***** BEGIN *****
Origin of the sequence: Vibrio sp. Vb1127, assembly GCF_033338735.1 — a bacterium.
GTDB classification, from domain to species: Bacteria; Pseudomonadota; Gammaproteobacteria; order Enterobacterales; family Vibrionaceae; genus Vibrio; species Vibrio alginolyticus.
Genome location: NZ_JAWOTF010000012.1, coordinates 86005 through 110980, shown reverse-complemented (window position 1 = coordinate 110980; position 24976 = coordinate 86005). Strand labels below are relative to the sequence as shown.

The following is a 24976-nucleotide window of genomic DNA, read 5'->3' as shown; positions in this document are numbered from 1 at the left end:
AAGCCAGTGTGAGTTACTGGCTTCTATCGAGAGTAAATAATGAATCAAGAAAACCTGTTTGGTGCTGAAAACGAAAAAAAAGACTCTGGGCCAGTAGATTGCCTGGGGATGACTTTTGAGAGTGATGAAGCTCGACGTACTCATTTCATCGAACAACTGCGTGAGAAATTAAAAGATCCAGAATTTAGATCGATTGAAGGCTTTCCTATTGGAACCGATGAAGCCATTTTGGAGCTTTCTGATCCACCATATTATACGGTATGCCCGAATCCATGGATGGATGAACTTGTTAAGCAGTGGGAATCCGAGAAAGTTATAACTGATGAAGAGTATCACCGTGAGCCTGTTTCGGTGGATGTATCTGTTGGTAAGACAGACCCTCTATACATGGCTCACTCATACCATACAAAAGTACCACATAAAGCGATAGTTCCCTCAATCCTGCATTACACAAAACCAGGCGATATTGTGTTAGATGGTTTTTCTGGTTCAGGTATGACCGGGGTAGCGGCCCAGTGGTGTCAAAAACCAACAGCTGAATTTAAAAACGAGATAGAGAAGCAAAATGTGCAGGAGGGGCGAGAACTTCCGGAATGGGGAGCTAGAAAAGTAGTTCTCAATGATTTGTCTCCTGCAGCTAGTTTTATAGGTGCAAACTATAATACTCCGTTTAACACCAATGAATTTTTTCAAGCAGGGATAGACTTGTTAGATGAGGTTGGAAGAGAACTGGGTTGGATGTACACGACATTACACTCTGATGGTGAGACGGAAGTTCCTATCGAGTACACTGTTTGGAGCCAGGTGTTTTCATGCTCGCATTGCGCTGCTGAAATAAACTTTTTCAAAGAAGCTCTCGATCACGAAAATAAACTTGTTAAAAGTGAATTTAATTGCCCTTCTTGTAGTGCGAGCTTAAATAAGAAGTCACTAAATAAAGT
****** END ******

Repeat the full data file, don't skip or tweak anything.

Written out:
Origin of the sequence: Vibrio sp. Vb1127, assembly GCF_033338735.1 — a bacterium.
GTDB classification, from domain to species: Bacteria; Pseudomonadota; Gammaproteobacteria; order Enterobacterales; family Vibrionaceae; genus Vibrio; species Vibrio alginolyticus.
Genome location: NZ_JAWOTF010000012.1, coordinates 86005 through 110980, shown reverse-complemented (window position 1 = coordinate 110980; position 24976 = coordinate 86005). Strand labels below are relative to the sequence as shown.

The following is a 24976-nucleotide window of genomic DNA, read 5'->3' as shown; positions in this document are numbered from 1 at the left end:
AAGCCAGTGTGAGTTACTGGCTTCTATCGAGAGTAAATAATGAATCAAGAAAACCTGTTTGGTGCTGAAAACGAAAAAAAAGACTCTGGGCCAGTAGATTGCCTGGGGATGACTTTTGAGAGTGATGAAGCTCGACGTACTCATTTCATCGAACAACTGCGTGAGAAATTAAAAGATCCAGAATTTAGATCGATTGAAGGCTTTCCTATTGGAACCGATGAAGCCATTTTGGAGCTTTCTGATCCACCATATTATACGGTATGCCCGAATCCATGGATGGATGAACTTGTTAAGCAGTGGGAATCCGAGAAAGTTATAACTGATGAAGAGTATCACCGTGAGCCTGTTTCGGTGGATGTATCTGTTGGTAAGACAGACCCTCTATACATGGCTCACTCATACCATACAAAAGTACCACATAAAGCGATAGTTCCCTCAATCCTGCATTACACAAAACCAGGCGATATTGTGTTAGATGGTTTTTCTGGTTCAGGTATGACCGGGGTAGCGGCCCAGTGGTGTCAAAAACCAACAGCTGAATTTAAAAACGAGATAGAGAAGCAAAATGTGCAGGAGGGGCGAGAACTTCCGGAATGGGGAGCTAGAAAAGTAGTTCTCAATGATTTGTCTCCTGCAGCTAGTTTTATAGGTGCAAACTATAATACTCCGTTTAACACCAATGAATTTTTTCAAGCAGGGATAGACTTGTTAGATGAGGTTGGAAGAGAACTGGGTTGGATGTACACGACATTACACTCTGATGGTGAGACGGAAGTTCCTATCGAGTACACTGTTTGGAGCCAGGTGTTTTCATGCTCGCATTGCGCTGCTGAAATAAACTTTTTCAAAGAAGCTCTCGATCACGAAAATAAACTTGTTAAAAGTGAATTTAATTGCCCTTCTTGTAGTGCGAGCTTAAATAAGAAGTCACTAAATAAAGT